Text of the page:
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|Title:||Assessing pathways of introduction of marine aliens in European Seas: temporal and spatial patterns|
|Authors:||KATSANEVAKIS STYLIANOS MARIOS; ZENETOS Argyro; BELCHIOR Constanca; CARDOSO Ana|
|Citation:||NEOBIOTA 2012 p. 273-274|
|Publisher:||GEIB Grupo Especialista en Invasiones Biológicas|
|Type:||Articles in periodicals and books|
|Abstract:||Identification and assessment of the pathways of introduction of alien species is essential for identifying management options to regulate invasions and prevent new introductions, and communicating related risks and costs to policy makers and high administration. By critically reviewing scientific/grey literature and online resources, 1360 alien marine species in European seas were identified, of which 1269 were linked to the most probable pathway(s)/vector(s) of primary introduction. Based on their reported year of introduction, trends in the numbers of introduced species per pathway/vector were assessed on a decadal basis and invasion patterns were described for each pathway. The overall trend of new introductions of alien species in Europe has been increasing (see Figure), with more than half (51.9%) of the species probably being introduced by shipping. The current rate of ship-mediated alien introductions in European Seas is one new species every ~three weeks. Marine and inland corridors (primarily because of the Suez Canal) were the second most common pathway of introduction (37.6% of species) followed by aquaculture (14.8%) and aquarium trade (3.9%). Species introduced by shipping or aquarium trade initially get established in one or more locations, usually in hotspot areas such as ports or metropolitan areas, and then they extend their range by natural dispersal and other vectors, without following a predicted common path. The most common invasion pattern of Lessepsian immigrants is to first get established in the southern Levantine basin, close to the Suez Canal, and then gradually spread to the rest of the eastern Mediterranean basin initially following an anticlockwise direction, and then northwards in the Aegean and westwards towards the Ionian Sea, further westwards along the Italian coastlines and western Mediterranean and also southwards to the North African countries. A frequent pattern of aquaculture-mediated invasions is that more than one sites of introduction (often temporally distinct) exists. These sites are colonized independently and self-sustaining populations are established, gradually expanding by natural processes. Aquaculture was the only pathway for which there was a marked decrease in new introductions during the last decade, presumably due to legally binding measures implemented at a national or European level. Many more species are expected to invade the Mediterranean Sea through the Suez Canal, as it has been continuously enlarged and the barriers for the invasion of Red Sea species have been substantially decreased. Similarly, increased transport through inland navigational European canals will assist more and more Ponto-Caspian species to extend their range into the Baltic and along the European Atlantic coasts. The increasing trends in worldwide shipping as well as within Europe will lead to an increasing trend in shipping-mediated new introductions. For many of these pathways, practical preventive measures are obtainable and there should be no delay in their application, e.g. the implementation of the Ballast Water Convention, more awareness raising among aquarium hobbyists and also implementation of a stricter legislative framework on the import of non-native aquarium species.|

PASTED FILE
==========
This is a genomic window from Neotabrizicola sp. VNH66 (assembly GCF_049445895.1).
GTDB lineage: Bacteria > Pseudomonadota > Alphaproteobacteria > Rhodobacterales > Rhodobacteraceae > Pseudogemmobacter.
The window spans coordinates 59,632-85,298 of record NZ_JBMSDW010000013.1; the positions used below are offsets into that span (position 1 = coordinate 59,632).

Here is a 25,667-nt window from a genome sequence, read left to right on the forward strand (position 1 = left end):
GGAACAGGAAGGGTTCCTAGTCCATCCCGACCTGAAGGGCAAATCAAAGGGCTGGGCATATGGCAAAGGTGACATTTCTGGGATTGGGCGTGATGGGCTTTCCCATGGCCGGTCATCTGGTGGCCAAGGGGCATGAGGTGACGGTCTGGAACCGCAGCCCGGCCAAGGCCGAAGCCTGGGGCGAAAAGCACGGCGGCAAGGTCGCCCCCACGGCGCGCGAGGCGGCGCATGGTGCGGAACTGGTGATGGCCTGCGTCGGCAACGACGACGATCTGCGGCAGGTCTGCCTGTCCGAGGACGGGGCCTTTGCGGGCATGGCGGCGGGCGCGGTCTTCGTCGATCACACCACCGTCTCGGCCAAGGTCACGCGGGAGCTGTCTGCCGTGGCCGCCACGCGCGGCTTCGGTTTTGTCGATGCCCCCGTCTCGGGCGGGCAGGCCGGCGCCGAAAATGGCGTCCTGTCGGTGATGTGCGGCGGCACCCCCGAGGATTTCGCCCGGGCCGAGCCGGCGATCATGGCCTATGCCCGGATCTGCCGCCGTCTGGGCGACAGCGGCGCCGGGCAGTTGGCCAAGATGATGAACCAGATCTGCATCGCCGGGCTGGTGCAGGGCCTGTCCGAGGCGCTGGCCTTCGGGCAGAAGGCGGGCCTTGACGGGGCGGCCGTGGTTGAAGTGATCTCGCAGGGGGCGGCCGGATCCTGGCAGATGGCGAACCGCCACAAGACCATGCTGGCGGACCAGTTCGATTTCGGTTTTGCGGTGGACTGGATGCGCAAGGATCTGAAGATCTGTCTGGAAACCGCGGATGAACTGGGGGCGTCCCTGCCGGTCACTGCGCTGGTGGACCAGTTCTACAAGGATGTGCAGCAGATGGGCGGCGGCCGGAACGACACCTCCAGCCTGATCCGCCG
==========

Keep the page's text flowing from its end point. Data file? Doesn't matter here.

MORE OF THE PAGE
|JRC Directorate:||Sustainable Resources|
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